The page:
By Jason Policastro, as published in the Baltimore Business Journal

 

Travis Bickle, played by Robert DeNiro in “Taxi Driver,” Martin Scorsese’s gritty portrait of 1970s New York, said that “one of these days, I’m going to get organiz-ized,” quoting a humorous poster popular at the time.

Add procrastination to the long list of reasons not to emulate Mr.Bickle. If you’re a business owner contemplating succession or estate-planning issues, the time is now for putting a plan in place to ensure that what you’ve worked so hard to build remains in good hands after you’re gone.

Start with the basics

Before tackling planning for your business, make sure you’ve got the estate planning basics covered. These include designating beneficiaries, assigning power of attorney, creating advance healthcare directives, and making digital assets easily accessible to your executor.

Designating beneficiaries on life insurance and retirement accounts avoids probate, a lengthy asset-distribution process that plays out in court. Power of attorney allows you to appoint an agent to act on your behalf to manage your property in the event of your incapacitation. Advance health care directives allow a selected agent to make medical decisions for you if you’re not capable. These simple steps serve as the foundation upon which your business estate plan is built. 

Choose the right structure 

Estate planning begins the moment you launch your business because how it is structured will determine your options. The four most common organizational structures for small businesses are corporations, limited liability companies (LLCs), partnerships and sole proprietorships. Each comes with its own considerations. 

For instance, informal structures like sole proprietorships and partnerships allow owners to make succession decisions on their own, since there is no legal daylight between the individual and the business. But if your business is a corporation, you may need to consider input from a board of directors and adhere to corporate bylaws. Each structure comes with its own tax advantages and disadvantages, so be sure to consult with your financial advisor or estate planning professional as part of your decision process. 

Guard against diverse risks 

Options like small business insurance or a business owners’ policy pertain to day-to-day operations. But when it comes to succession planning, other types of policies should be considered, particularly if the business can’t function in your absence and you have employees depending on income. 

Often overlooked, disability insurance can keep your business afloat if you’re sidelined for an extended period. According to the Council for Disability Awareness, one in four of today’s 20-year-olds will become disabled before they retire, with an average downtime of almost three years. You can cover yourself with income coverage and get overhead coverage for the business (including payroll).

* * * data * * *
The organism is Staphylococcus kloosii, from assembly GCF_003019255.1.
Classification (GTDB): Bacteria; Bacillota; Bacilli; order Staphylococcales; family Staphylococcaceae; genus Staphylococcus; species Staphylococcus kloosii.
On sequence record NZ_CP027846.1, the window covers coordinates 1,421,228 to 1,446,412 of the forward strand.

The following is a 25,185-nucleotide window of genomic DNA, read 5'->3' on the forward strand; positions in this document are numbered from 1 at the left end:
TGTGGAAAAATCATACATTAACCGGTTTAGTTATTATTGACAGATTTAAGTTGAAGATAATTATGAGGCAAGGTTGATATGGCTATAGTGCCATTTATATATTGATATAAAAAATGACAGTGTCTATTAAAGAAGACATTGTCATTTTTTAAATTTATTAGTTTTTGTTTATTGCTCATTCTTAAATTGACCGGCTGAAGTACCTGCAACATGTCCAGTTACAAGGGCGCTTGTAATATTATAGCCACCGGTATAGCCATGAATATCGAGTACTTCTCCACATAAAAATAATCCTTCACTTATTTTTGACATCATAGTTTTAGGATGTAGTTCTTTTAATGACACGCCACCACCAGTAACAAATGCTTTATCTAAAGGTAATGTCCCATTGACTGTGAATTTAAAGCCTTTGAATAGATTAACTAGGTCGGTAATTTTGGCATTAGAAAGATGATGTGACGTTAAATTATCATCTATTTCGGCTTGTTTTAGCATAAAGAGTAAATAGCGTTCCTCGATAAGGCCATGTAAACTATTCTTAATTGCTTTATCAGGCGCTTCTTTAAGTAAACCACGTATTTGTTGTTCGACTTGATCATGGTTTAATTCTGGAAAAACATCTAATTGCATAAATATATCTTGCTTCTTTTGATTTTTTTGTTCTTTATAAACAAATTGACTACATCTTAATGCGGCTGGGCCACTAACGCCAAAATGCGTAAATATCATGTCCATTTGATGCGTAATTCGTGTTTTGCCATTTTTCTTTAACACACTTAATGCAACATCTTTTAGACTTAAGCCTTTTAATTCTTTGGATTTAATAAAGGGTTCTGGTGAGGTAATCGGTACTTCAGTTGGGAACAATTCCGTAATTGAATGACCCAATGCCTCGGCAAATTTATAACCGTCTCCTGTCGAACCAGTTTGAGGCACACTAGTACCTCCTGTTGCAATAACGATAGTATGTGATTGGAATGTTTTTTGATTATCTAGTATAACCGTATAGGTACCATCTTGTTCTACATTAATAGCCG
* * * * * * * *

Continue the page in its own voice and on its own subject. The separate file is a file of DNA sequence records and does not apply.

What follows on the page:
Key person insurance guards against losses that a business would suffer in the event of the death of someone critical to the success of the business. If your business is a partnership, a buy-sell agreement may be in order. Typically funded by life insurance policies, a buy-sell agreement is a binding contract that determines when owners can sell their interest, who can buy it and for what price. It allows business owners to select future owners, determine what the succession process will look like and include a formula for valuing the business upon the death of one of the parties. A buy-sell agreement is also helpful as owners near retirement and want to sell their stake in the business. 

Monitor changes to estate law 

Estate planning laws change with the winds, so it should come as no surprise that changes to federal law are being debated in Washington. Among other things, the proposed amendments include increased taxes on the sales of businesses, a lower estate tax exemption and the elimination of the step-up in basis rule. This could accelerate the timeline for owners planning to sell their businesses. And don’t forget about state and local laws, which can vary widely. 

Remember, you can’t afford to wait to create an estate plan, particularly as a small business owner. Given how often things change, remember to communicate regularly with anyone affected by your plan. Keep your plan up to date and consult with your estate planning attorney and financial advisor now to ensure you have a long-term plan in place as the regulatory picture comes into greater focus. 

Jason Policastro is a private wealth advisor at Cornerstone Advisory and the chair of the Communications Committee at the Financial Planning Association of Maryland.

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